There are several things you need to do, and you need to work slowly, step by step. The first thing is to check if you have networking. In my case, it was working, so I could use the package manager from the command line. If you do not have networking, you will need to try the second method listed in the article.
1. Remove new files, install old ones
We want to fix two things at once - get rid of Nouveau, and go back to the sane state, with older drivers. To wit, we will use dnf to expunge the 358 driver series and reinstall the older 340 series. Launch a virtual console - Ctrl + Alt + F1-7. Login as root or your own user and then use sudo.
dnf remove xorg-x11-drv-nvidia akmod-nvidia
After you remove the old set, install:
dnf install kmod-nvidia
Reboot. Wait. Hope.
2. If this does not work, stock Nvidia drivers
Should this method fail - and most likely, it will - then you need to try something else. My warmest recommendation is to actually install the official Nvidia drivers from their site. If your system does not have a working network, you will need to download the drivers on a different host or from a live CD/DVD session, and then copy them to the local disk. This may not be the most elegant method, but it is definitely the smartest one, and it's never failed us before. You will temporarily lose flexibility of having the driver ready in-between kernel updates, but it is better than a system that does not work at all.
There are several things you need to take into account, the same way we did many times before with Fedora, CentOS and friends. We might need to blacklist Nouveau, if it's loaded into memory, and/or install build tools, including gcc, make, kernel, and kernel-headers. This is explained in detail in the linked guide.
Then, execute the NVIDIA-<something>.run file. It should install cleanly, change the Xorg config, as well as setup 32-bit libraries. Reboot. This time, your system should come up fine, without any issues or errors. You will also have the Nvidia control panel, as well as 32-bit support, so Steam should run like a champ.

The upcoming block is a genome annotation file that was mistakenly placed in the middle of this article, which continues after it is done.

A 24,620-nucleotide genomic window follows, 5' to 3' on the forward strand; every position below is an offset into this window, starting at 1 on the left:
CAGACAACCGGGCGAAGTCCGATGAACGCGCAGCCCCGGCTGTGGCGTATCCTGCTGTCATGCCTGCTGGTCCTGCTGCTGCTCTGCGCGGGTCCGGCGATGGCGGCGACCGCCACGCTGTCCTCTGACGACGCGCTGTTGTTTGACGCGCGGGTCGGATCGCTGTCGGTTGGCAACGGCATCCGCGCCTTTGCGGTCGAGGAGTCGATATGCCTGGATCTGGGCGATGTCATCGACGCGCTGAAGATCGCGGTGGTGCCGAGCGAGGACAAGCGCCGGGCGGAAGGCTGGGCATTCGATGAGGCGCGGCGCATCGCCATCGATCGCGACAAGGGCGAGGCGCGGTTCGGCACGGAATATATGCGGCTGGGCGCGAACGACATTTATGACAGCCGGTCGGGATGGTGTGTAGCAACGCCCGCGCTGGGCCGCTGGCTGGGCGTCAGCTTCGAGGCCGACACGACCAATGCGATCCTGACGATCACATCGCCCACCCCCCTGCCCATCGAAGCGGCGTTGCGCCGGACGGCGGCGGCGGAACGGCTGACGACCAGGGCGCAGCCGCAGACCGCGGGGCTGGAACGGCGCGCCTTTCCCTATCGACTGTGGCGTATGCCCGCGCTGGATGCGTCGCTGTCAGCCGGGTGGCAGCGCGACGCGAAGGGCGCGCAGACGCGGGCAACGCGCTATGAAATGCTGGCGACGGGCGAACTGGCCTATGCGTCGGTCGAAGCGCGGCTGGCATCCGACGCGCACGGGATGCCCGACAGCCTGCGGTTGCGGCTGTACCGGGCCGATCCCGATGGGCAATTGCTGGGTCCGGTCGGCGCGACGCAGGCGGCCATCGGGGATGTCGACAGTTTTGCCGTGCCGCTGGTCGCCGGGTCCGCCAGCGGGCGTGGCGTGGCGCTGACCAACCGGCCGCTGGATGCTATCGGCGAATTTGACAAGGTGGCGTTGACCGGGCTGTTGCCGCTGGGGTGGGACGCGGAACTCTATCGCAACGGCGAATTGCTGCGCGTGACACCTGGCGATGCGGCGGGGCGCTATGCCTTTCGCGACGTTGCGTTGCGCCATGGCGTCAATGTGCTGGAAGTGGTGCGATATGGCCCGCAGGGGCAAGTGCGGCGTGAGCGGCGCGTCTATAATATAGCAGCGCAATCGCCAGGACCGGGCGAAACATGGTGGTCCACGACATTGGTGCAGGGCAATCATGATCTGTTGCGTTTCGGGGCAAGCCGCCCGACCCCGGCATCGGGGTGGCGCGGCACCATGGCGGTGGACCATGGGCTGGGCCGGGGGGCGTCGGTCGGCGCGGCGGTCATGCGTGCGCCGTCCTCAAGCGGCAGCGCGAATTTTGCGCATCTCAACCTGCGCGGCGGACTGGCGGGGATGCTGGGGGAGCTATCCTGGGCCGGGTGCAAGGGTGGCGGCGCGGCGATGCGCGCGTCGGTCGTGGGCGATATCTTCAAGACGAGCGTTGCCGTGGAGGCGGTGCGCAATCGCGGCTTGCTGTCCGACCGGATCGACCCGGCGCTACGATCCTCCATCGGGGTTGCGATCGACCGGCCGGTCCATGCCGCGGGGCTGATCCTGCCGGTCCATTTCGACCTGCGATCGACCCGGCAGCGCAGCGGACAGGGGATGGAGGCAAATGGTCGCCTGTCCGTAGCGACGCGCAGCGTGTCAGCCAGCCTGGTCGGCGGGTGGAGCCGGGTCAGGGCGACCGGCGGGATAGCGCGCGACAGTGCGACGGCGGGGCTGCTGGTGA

Other methods of recovery
The best thing is not to get into this kind of issue in the first place. You may want to consider system imaging, or even backing up Nvidia files to a safe location, so you can restore them should something go wrong.
However, the process is not robust, and it is very easy to make mistakes and ruin your desktop. At the moment, if you are looking for the kmod functionality AND Steam, then it's not really doable, I'm afraid.
You can also try to fix Xorg files and such, but this is not a trivial procedure, because when you combine GRUB2 with UEFI and systemd, things are not going to be fun. The simplest solution is to focus on the one thing that went wrong - drivers installation. Rather than changing other unknown factors in the system, it is best to handle just the one element we know for sure has changed and in an adverse way. Component search and all that.
This tutorial may not leave you with a hot fuzzy feeling in your belly. But it may give you your desktop back. We tried to fix a Steam problem, we caused an Nvidia problem, and then we fixed the Nvidia issue with official drivers. It seems like a convoluted path, but now that you have your desktop working again, you can start from scratch.
However, given the differences between the kmod method and the official setup, I'd recommend you do not use the extra repos for Nvidia at the moment. It is just not complete enough. Steam does not work well, and you don't get 32-bit libraries. Fedora, mind. Not other distributions. Whoever created the solution had the best intents, but the delivery is far from being perfect. For now, the official channels are your best and safest if not the most elegant bet. Still, all considered, you learned something new. Moving on.